A singer, writer and composer, Soper has a flair for using the voice as both a musical instrument and a vehicle for words. Her musical language is fresh, largely upbeat, and fundamentally tonal, but she liberally seasons the Andrews Sisters harmonies of the ensembles with enough dissonance to suggest uncertainty, even danger. In the solo entr’actes — let’s call them arias — words follow natural language rhythms in musical lines with lyric sweep and melodic contours that track with the emotions.
Musical forms reflect the emotional weight of the texts: unison or choral recitative for the ritual daily livestream updates, bouncy unicorn songs with a folk-like character, and more lyrical ballad-like solos expressing each character’s inner emotions. At several points, the women break into chaotic babbling, and in one episode, under the influence of belladonna, their song devolves into non-verbal, non-musical vocalizing.
Ukulele and violin provide a surprising amount of textural variety as accompaniment. In the final entr’acte, the three voices entwine in voluptuous counterpoint, supported by uke and violin. Soper’s diverse trio of sopranos were wonderfully in tune with one another and well suited to their vocal and theatrical tasks.
Brett Umlauf (Fleur), after years of singing primarily baroque music, has turned her attention to researching and performing music of religious sisters across the globe. Her bright soprano had a Broadway edge when she sang the daily updates, but she sang sweetly in her entr’acte. Christiana Cole (Briar), for whom opera studies led to performances of new music and musical theater, showed the greatest character development as the story progressed. Her mellow love entr’acte would have melted the hardest heart, and her ukulele accompaniment anchored much of the score.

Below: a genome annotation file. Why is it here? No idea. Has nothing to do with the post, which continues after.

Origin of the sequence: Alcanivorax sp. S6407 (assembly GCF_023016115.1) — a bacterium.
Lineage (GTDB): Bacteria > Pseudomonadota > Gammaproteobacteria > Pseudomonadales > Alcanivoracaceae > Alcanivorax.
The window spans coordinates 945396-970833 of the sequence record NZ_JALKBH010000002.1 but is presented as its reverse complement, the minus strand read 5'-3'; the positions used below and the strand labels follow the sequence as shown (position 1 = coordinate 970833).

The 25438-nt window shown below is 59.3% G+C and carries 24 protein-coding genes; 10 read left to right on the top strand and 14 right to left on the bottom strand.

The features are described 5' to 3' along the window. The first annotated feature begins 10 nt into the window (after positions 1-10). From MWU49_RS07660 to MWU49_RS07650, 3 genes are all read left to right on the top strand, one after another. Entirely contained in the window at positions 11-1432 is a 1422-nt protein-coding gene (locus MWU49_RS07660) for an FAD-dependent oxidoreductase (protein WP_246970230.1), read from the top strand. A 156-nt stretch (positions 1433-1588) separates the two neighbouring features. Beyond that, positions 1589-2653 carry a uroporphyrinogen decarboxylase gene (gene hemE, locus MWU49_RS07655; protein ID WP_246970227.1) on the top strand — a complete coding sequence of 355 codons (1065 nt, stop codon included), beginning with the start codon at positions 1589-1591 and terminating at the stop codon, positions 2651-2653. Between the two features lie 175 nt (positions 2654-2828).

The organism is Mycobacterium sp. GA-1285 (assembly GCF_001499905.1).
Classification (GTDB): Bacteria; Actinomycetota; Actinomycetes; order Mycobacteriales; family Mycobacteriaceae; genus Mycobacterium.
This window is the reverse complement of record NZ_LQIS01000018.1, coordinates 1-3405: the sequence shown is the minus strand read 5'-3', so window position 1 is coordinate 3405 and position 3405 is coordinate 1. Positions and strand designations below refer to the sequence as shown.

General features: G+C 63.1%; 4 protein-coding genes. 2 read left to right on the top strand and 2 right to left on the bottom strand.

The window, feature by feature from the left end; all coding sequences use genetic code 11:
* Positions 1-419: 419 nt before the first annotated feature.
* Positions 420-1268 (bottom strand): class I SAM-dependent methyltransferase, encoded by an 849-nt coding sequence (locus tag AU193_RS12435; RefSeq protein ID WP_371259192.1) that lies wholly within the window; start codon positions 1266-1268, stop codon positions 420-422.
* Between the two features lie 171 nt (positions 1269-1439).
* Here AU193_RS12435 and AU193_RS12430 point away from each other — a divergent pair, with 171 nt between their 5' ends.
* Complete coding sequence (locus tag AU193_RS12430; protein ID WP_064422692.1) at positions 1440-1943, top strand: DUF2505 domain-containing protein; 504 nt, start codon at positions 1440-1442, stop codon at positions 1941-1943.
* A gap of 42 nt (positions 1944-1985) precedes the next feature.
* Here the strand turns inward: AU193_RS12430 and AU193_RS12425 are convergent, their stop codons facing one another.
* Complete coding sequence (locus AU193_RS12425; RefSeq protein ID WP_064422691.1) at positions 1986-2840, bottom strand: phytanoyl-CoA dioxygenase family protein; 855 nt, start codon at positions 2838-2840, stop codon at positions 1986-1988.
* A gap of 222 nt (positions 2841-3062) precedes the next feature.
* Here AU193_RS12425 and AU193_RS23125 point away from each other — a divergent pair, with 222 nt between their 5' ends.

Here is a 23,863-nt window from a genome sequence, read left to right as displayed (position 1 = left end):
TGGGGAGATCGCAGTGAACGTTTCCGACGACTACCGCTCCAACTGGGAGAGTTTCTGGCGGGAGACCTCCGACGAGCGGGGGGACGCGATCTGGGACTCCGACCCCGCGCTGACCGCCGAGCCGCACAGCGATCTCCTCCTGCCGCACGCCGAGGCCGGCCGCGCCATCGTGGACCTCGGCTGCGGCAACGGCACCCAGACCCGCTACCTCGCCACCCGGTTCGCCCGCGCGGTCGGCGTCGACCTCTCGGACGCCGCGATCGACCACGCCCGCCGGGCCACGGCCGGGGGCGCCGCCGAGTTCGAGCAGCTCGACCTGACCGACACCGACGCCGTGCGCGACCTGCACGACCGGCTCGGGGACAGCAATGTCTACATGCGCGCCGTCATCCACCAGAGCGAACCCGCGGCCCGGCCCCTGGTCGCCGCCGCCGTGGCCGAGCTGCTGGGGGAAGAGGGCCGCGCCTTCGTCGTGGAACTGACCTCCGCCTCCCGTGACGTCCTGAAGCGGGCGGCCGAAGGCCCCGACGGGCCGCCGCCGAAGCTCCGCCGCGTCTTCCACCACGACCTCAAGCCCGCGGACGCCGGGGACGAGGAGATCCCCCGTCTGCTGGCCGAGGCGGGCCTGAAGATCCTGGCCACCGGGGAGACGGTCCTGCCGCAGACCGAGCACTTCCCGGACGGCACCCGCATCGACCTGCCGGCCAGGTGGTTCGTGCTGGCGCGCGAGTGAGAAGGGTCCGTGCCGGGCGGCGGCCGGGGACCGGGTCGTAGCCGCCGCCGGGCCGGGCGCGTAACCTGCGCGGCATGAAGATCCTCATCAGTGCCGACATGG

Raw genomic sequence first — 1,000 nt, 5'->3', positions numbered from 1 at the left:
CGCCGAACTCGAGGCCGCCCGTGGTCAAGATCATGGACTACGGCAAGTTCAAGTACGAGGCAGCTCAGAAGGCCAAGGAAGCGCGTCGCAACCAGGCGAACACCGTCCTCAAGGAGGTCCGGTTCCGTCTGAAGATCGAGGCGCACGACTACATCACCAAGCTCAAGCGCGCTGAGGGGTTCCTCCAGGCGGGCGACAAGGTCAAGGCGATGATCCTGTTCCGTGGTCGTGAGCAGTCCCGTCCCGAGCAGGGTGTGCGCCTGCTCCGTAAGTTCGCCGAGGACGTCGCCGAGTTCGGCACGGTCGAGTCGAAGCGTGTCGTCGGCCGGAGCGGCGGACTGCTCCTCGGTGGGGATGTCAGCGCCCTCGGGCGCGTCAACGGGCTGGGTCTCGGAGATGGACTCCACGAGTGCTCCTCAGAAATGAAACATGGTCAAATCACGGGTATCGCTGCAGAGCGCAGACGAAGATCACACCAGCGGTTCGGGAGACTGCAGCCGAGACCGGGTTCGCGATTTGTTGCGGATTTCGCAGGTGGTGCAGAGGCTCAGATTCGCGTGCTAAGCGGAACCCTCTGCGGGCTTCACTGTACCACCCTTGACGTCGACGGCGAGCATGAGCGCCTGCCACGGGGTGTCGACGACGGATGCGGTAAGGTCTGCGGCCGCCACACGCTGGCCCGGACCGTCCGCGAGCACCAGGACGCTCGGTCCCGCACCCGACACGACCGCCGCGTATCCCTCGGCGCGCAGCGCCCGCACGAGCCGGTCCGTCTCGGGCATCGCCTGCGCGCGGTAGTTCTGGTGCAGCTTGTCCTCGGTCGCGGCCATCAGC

Hirona Amamiya (Rue), with degrees in violin and vocal performance and the most conventional operatic resume, had crystalline coloratura and rich resonance at the bottom of her range, even while accompanying herself on the violin.
One nagging problem was text comprehensibility. Spoken dialogue and declaimed text, in unison or in harmony, were easy to understand, but the lovely poetry of the entr’actes was virtually unintelligible, possibly because of amplification imbalances (all the singers were miked, as were the ukulele and violin). Projected titles, now almost a necessity in works with lyrics, would have remedied this. The feeling that the 90-minute piece was about 15 minutes too long would likely have been solved with easier understanding of the text.
Overall, this was an appealing and provocative evening. Soper’s score and libretto function on several levels, offering pleasures for the eye and ear and ample food for thought. I hope it receives further productions (with surtitles) sooner rather than later.
The Hunt received two performances at Miller Theater, on Oct. 12 and 14.
To watch a video of Soper’s first opera, Here Be Sirens, go here.
Soper’s 2017 Pulitzer-finalist chamber opera, Ipsa Dixit, will receive a new production at Long Beach Opera June 2-9, 2024. For information, go here.